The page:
Neglect of older adults in michigan nursing homes

Zhenmei Zhang*, Lawrence B. Schiamberg, James Oehmke, Gia E. Barboza, Robert J. Griffore, Lori A. Post, Robin P. Weatherill, Teresa Mastin

*Corresponding author for this work

Research output: Contribution to journalArticlepeer-review

30 Scopus citations


Although research on domestic elder abuse and neglect has grown over the past 20 years, there is limited research on elder neglect in nursing homes. The purpose of this study is to estimate the incidence of elder neglect in nursing homes and identify the individual and contextual risks associated with elder neglect. Data came from a 2005 random digit dial survey of individuals in Michigan who had relatives in long term care. Our analytic sample included 414 family members who had a relative aged 65 or older in nursing homes. Results showed that about 21% of nursing home residents were neglected on one or more occasion in the last 12 months. Two nursing home residents' characteristics reported by family members appear to significantly increase the odds of neglect: functional impairments in activities of daily living and previous resident-to-resident victimization. Behavior problems also are associated with higher odds of neglect (p = 0.078). Policy implications of these results are discussed.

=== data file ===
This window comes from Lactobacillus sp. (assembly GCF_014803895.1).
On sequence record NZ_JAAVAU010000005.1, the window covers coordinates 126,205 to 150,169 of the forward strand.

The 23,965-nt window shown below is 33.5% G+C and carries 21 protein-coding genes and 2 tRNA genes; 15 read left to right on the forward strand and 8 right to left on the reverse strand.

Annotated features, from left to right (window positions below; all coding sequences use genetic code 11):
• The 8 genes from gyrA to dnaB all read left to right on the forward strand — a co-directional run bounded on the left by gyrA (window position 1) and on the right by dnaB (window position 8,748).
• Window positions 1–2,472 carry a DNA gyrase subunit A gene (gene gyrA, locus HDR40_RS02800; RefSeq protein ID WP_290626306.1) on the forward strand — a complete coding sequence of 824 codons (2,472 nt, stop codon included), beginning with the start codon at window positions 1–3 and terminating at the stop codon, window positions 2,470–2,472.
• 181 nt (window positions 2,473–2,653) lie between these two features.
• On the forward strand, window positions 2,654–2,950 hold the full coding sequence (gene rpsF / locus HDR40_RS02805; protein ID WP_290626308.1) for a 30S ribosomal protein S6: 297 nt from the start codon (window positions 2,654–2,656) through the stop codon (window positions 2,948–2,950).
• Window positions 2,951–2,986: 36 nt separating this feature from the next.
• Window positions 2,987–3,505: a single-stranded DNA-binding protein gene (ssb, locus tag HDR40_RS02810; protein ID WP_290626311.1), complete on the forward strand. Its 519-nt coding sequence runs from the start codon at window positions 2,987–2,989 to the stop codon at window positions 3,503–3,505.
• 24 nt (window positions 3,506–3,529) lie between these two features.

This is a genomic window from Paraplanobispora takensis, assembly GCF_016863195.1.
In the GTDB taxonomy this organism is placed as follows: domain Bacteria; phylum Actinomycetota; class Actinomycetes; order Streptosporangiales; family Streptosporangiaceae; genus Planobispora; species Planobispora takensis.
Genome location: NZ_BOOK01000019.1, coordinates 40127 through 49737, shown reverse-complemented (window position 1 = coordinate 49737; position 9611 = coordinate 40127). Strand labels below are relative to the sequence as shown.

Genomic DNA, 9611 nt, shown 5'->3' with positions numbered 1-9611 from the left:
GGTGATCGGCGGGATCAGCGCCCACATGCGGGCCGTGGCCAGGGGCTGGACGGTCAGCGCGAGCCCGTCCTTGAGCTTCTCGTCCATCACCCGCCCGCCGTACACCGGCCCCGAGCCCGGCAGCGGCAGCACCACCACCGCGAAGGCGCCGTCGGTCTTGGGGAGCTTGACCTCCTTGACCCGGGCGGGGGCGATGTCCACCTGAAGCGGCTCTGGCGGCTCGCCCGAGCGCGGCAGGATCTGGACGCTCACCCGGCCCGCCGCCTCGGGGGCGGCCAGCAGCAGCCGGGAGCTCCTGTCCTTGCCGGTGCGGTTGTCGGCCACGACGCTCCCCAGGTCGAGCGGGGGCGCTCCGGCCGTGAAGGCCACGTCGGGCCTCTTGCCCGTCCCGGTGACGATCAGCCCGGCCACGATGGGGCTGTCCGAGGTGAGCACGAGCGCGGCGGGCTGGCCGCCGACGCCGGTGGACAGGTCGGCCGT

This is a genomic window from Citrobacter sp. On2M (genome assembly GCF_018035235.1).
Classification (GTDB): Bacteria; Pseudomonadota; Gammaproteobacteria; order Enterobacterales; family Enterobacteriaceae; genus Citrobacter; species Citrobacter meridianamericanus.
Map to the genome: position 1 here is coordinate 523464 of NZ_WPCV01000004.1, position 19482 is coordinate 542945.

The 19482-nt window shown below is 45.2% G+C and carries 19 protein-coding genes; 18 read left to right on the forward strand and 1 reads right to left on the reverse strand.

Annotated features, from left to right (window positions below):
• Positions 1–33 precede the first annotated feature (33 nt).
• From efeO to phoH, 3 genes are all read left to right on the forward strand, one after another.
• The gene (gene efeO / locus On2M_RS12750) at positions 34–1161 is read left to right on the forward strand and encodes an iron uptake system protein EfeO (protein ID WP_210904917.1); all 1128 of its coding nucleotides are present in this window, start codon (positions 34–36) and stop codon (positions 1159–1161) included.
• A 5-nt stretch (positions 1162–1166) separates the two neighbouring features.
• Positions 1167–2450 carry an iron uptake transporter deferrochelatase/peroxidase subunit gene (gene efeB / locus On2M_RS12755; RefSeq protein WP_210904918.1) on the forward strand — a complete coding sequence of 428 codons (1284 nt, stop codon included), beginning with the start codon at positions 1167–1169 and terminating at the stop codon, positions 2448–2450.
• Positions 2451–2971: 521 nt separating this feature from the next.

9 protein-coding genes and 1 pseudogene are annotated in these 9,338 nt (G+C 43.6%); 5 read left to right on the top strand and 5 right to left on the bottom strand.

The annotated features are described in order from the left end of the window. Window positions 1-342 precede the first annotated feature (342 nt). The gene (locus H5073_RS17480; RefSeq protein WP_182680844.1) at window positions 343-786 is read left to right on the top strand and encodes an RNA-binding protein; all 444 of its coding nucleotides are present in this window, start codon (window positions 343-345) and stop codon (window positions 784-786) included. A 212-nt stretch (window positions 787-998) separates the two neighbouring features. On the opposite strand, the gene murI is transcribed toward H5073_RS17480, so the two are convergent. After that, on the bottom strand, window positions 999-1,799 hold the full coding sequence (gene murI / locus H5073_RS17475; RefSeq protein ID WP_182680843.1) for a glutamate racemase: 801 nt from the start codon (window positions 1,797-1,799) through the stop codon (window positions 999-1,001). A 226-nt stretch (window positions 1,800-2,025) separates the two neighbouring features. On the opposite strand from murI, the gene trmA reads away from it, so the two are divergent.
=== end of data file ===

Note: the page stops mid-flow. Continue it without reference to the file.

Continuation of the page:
Original languageEnglish (US)
Pages (from-to)58-74
Number of pages17
JournalJournal of Elder Abuse and Neglect
Issue number1
StatePublished - Jan 2011


  • ADL limitations
  • Elder neglect
  • Mistreatment
  • Nursing homes
  • Resident-to-resident abuse

ASJC Scopus subject areas

  • Geriatrics and Gerontology
  • Social Sciences (miscellaneous)


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